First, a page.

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Super Bowl LIII Preview

     Super Bowl LIII The Super Bowl LIII stage is set.  Per usual, the New England Patriots are representing the AFC.  Claiming the 2-seed in the conference at the end of the regular season by virtue of a tiebreaker over the Houston Texans, the Patriots had a first-round bye before hosting the Los Angeles Chargers, who were on a roll after defeating the Baltimore Ravens on the road the previous week.  The Patriots then proceeded to give them what can only be described as a shellacking, taking a 35-7 lead into halftime before coasting to a 41-28 victory. The next week, they headed to a hostile environment in Kansas City to face the Chiefs, whom they had defeated in a thriller in the regular season.  Despite the Patriots leading 14-0 at halftime, the Chiefs came roaring back. They took the lead late in the game, only for it to go to overtime after the Patriots scored again, and Chiefs’ kicker Harrison Butker tied the game at the end of regulation. In overtime the Chiefs never even touched the ball, with the Patriots’ veteran legend at quarterback, Tom Brady, leading the offense down the field to score and secure the sudden-death victory.  This will be Brady’s ninth Super Bowl appearance and the Patriots’ eleventh.

     The Los Angeles Rams came out of the fray in the NFC to take the crown after beginning the season on a hot 8-0 start.  They too had a first-round bye and faced the Dallas Cowboys at home. The stalwart Rams defense held Cowboys runningback Ezekiel Elliott, who led the league in rushing yards in the regular season, to just 47 yards on the ground en route to a 30-22 victory.  The Rams then traveled to New Orleans to face the Saints, who had handed them their first loss of the season in Week 9. The Saints dominated most of the first half, but the Rams scored late to keep it close. It remained that way late in the second half, when the game was tied and the Saints had possession of the ball in Rams territory.  On third down, Saints quarterback Drew Brees threw a pass to the flat for receiver Tommylee Lewis. However, by the time the ball got there, Lewis was in no position to catch it, having been knocked out of the way by Rams cornerback Nickell Robey-Coleman in what seemed like a sure pass interference penalty. Somehow, in what was later admitted as a mistake, no penalty was called, forcing the Saints to settle for a field goal.  The Rams matched the field goal to send the game to overtime, picked off Brees, and won on a Greg Zuerlein game-winning field goal.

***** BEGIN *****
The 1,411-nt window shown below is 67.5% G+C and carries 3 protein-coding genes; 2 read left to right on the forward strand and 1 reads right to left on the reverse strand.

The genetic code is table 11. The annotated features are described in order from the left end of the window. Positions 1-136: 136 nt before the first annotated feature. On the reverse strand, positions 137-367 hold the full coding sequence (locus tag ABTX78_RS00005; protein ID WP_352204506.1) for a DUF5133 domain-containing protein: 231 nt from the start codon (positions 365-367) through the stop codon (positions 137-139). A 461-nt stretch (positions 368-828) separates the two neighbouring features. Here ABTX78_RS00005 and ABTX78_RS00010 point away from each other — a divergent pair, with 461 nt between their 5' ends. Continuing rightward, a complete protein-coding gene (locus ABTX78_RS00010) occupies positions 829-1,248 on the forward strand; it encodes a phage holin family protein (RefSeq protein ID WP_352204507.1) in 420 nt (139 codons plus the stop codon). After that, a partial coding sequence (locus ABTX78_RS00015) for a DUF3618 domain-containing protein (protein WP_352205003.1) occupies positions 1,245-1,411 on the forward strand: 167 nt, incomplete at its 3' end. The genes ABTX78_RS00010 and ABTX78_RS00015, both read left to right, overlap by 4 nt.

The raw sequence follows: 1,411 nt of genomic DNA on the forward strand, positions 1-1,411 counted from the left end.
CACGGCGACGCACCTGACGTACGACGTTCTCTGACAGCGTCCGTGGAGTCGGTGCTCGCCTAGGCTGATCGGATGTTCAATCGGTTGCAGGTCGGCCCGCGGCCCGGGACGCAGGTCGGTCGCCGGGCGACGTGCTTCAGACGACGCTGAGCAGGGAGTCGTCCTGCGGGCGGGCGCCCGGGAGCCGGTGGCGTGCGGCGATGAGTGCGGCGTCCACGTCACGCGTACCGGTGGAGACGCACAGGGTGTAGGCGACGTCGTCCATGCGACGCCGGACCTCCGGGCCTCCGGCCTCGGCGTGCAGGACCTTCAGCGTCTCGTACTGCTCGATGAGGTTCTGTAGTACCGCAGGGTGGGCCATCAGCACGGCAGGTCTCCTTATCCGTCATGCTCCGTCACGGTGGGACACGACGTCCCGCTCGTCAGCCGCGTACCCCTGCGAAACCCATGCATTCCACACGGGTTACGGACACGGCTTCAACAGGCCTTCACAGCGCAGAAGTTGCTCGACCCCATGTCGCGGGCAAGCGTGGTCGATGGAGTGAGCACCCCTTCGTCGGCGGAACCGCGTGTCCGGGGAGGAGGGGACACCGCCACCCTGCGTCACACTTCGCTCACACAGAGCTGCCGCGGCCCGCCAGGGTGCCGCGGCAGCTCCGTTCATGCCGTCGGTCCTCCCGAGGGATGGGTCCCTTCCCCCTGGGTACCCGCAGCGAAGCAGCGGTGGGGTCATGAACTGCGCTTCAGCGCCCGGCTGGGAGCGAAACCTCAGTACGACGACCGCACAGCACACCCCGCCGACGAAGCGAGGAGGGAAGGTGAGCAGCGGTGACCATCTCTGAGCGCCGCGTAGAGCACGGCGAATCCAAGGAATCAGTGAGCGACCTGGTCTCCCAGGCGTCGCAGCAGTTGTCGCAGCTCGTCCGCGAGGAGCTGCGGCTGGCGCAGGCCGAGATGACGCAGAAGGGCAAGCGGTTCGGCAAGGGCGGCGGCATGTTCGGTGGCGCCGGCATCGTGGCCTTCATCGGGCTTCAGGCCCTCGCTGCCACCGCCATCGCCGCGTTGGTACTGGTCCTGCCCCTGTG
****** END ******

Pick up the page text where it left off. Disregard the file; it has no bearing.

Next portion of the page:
While both games had their share of officiating mishaps, be it the missed pass interference call on Robey-Coleman, or the phantom roughing the passer penalty on Chiefs defensive lineman Chris Jones in the fourth quarter, all four teams played fantastic games and provided plenty of entertainment for NFL fans.  Any combination of the four teams in the conference championship games would have made for a great Super Bowl matchup, and the one we got was Rams vs. Patriots in a rematch of the 2002 Super Bowl, which happened to be the first one Brady and Belichick won and is often considered the beginning of the Patriots’ dynasty.

     The game is portrayed as a battle between generations, since the Patriots’ head coach, Bill Belichick, is twice the age of Rams’ head coach Sean McVay, and Tom Brady has 17 years on the Rams’ third-year quarterback, Jared Goff.  The teams also have very different offensive philosophies. The Patriots run a more traditional, methodical smashmouth and dink-and-dunk offense, which mostly consists of power runs and short passes, while the exciting, new-age Rams sling the ball all over the field.  Both teams have impressive, physical defenses, and with the offensive prowess of both teams, the victor could be determined by whichever team can make a late defensive stop. The game should be a matchup for the ages and very well may determine the future of the sport.

Coby Rich